Woman imprisoned, beaten for months, police say

Victim, 22, in critical condition at Baltimore County hospital; two charged with attempted murder, assault and false imprisonment

  • Germaine A. Smith-Bey
Germaine A. Smith-Bey (Photo courtesy of Baltimore…)
September 16, 2010|By Nick Madigan, The Baltimore Sun

A 22-year-old woman was held against her will and brutally abused for as long as nine months before being dropped off, critically injured, at a Baltimore County hospital, police confirmed Thursday.

Two people have been arrested in the case and charged with attempted murder, assault and false imprisonment.

The victim, who has a year-old child, remains in critical condition at Greater Baltimore Medical Center, according to police.

Police said that Germaine A. Smith-Bey, 29, and his girlfriend, Kimberly Stacy King, 37, kept the woman tied up in a bathroom in their apartment on Brookebury Drive in Reisterstown and released her bindings only when she would scream that she needed to relieve herself.

The suspects used the victim's ATM card to steal money from her bank account every month when she received disability checks, according to Lt. Robert McCullough, a county police spokesman.

The two are also accused of severely abusing the woman, with whom they had shared the apartment before turning on her, McCullough said. Repeated punches left the victim's face badly disfigured, with part of her upper lip missing and blindness in her right eye, according to a charging statement.

She was burned with cigarettes, beaten and kicked, the document says. She suffered spinal fractures, broken ribs, a laceration between her legs that required surgery, cuts and bruises, and neck injuries consistent with a strangulation attempt, according to the statement.

In addition, it goes on, the victim suffered from a severe staph infection "and a flesh-eating bacteria throughout her entire body as a result of the untreated open wounds."

During the woman's confinement, Smith-Bey told her that she was being locked in the bathroom because she was "too ugly to come out," the document says.

The woman told police she was fed only three times a week and rarely cleaned, the charging document says. She was not allowed to hold her child but, she told detectives, two other children in the apartment "would secretly bring her a pillow or a blanket" to soften the ordeal of being "forced to sleep on the cold hard floor."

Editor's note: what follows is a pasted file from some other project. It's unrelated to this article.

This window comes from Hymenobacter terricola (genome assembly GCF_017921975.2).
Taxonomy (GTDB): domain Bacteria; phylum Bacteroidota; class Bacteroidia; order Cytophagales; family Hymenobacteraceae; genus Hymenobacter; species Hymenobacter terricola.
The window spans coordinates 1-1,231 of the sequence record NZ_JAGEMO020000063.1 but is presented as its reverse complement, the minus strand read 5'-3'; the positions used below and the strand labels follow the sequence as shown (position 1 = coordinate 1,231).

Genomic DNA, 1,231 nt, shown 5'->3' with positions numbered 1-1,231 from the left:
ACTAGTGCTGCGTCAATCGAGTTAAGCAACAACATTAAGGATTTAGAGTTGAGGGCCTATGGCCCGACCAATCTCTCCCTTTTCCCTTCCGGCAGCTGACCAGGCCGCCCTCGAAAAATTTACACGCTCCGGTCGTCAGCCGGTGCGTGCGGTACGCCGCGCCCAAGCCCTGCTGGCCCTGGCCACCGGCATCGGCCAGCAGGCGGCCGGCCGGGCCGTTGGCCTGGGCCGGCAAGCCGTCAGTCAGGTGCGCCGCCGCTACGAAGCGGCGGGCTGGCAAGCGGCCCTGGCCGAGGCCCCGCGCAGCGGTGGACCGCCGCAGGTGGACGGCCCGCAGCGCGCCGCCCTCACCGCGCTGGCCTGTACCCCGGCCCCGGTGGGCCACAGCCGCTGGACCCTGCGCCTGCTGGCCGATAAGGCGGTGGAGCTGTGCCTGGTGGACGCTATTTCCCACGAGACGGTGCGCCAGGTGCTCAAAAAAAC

When she was dropped off at GBMC on Aug. 25, weighing only 86 pounds, she was "extremely weak" and unable to walk. She had lost so much blood that she required two transfusions, and slipped into a coma before police could speak with her. By Sept. 4, she had recovered sufficiently to have a conversation with detectives and identified Smith-Bey and King as her assailants, police said.

Arrest warrants were issued four days later, and the couple was picked up Sept. 9. The two are being held without bail at the Baltimore County Detention Center.

King was first questioned by police at GBMC on Aug. 25, after she had taken the victim to the emergency room and told an elaborate story to distance herself from the young woman's condition, according to King's charging document.

It says she told police that she was the victim's aunt and that she had received a phone call earlier that day "from an unknown male who blocked his phone number" saying that the woman was at Greenmount Avenue and 25th Street in Baltimore, "in bad shape" and "hurting herself and sitting in scalding hot water."

King said she drove to pick up the woman, took her to the Reisterstown apartment and "cleaned her up." Ultimately, after the victim "began spitting up blood and becoming dazed," King told police, she took her to GBMC.

Police rejected the tale after determining through cell phone records and surveillance-camera footage that King had not been in the area of Greenmount Avenue and 25th Street that day.

The Baltimore Sun had received information about the woman's imprisonment Sept. 7, but police would not confirm it at the time.

On Thursday, McCullough, the spokesman, did not explain why the department had waited a week to reveal the arrests, other than to say that the case was still being investigated.

nick.madigan@baltsun.com

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